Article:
Law and Disorder: The Calas Affair

In 1761, a controversial trial in Toulouse, France, provoked an uproar through the country. A Protestant, Jean Calas, was accused of murdering his own son, Marc-Antoine, because the latter was planning to convert to Catholicism. In an overwrought atmosphere of religious zealotry, Calas was quickly tried, found guilty, and executed.

Following the lead of a few early supporters of Calas, Voltaire, the famous Enlightenment philosophe, undertook a campaign to overturn the guilty verdict. The lynch pin of his effort was Treatise on Tolerance.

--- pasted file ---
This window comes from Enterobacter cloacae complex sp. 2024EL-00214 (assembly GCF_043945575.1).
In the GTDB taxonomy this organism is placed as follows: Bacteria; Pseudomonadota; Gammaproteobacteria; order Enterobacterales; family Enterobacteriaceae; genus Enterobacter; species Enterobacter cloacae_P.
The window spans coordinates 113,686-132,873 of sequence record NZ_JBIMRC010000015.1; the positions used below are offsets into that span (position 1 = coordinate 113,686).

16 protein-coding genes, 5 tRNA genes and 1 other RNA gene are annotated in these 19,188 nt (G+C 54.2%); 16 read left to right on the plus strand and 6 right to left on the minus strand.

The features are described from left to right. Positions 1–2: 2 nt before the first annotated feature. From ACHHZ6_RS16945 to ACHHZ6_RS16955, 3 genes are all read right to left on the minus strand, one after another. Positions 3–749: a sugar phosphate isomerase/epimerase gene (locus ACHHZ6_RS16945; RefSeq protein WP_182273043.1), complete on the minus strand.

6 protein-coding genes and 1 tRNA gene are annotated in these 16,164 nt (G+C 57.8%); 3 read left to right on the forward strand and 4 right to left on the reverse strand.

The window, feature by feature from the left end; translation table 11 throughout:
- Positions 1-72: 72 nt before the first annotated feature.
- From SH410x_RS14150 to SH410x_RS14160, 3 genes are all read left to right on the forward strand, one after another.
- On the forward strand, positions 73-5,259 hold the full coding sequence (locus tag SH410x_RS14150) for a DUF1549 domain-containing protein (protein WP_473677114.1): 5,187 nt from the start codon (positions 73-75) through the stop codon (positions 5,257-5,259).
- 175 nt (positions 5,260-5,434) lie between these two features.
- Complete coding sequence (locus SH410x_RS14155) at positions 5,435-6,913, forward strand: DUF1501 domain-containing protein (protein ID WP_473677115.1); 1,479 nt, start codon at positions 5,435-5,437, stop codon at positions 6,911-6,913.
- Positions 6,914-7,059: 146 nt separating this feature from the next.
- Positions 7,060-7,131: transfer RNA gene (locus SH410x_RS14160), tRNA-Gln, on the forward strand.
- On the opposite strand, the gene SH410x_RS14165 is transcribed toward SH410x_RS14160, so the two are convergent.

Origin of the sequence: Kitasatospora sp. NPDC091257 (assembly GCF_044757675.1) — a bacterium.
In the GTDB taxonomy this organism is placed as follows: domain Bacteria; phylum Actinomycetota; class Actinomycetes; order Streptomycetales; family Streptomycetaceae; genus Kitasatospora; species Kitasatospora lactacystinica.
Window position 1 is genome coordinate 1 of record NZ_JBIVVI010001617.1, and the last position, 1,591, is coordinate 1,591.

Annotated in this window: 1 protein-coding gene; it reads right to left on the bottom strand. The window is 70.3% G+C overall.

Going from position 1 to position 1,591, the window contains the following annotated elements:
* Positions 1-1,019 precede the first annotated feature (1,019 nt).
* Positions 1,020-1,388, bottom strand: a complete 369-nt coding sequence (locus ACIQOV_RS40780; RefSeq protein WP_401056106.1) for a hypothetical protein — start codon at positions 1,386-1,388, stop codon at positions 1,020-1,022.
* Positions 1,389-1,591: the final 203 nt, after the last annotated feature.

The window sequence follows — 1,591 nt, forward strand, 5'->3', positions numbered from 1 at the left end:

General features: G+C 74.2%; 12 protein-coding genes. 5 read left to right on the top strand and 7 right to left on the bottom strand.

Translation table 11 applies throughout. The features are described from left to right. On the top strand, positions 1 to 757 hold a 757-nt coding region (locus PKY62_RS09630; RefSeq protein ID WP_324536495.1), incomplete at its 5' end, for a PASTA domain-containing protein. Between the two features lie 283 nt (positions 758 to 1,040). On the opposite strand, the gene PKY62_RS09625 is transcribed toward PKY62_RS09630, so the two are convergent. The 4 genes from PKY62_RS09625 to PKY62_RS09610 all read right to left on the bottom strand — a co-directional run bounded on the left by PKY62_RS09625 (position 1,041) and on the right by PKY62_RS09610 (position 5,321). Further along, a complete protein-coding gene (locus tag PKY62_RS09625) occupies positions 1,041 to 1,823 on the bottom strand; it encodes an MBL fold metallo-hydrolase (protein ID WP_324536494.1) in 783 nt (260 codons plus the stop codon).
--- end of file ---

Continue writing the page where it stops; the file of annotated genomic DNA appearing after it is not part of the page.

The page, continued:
The “Affaire Calas” is widely considered the first modern effort to reverse a judicial decision and an exemplar of the moral duty to promote justice even—especially—in the face of religious bigotry.

Peter Conroy is Professor Emeritus at the University of Illinois-Chicago where he taught French language and literature for 34 years and served two terms as department chairman. He has written four books of literary criticism, translated another about French history, published over forty articles in professional journals, and presented many papers at scholarly conferences in the US and Europe. He is a Friend of UUFDC and resides with his wife, Beverly Ann, in Fish Creek during the summer. Since his retirement he has taken up golf as well as writing essays and short stories.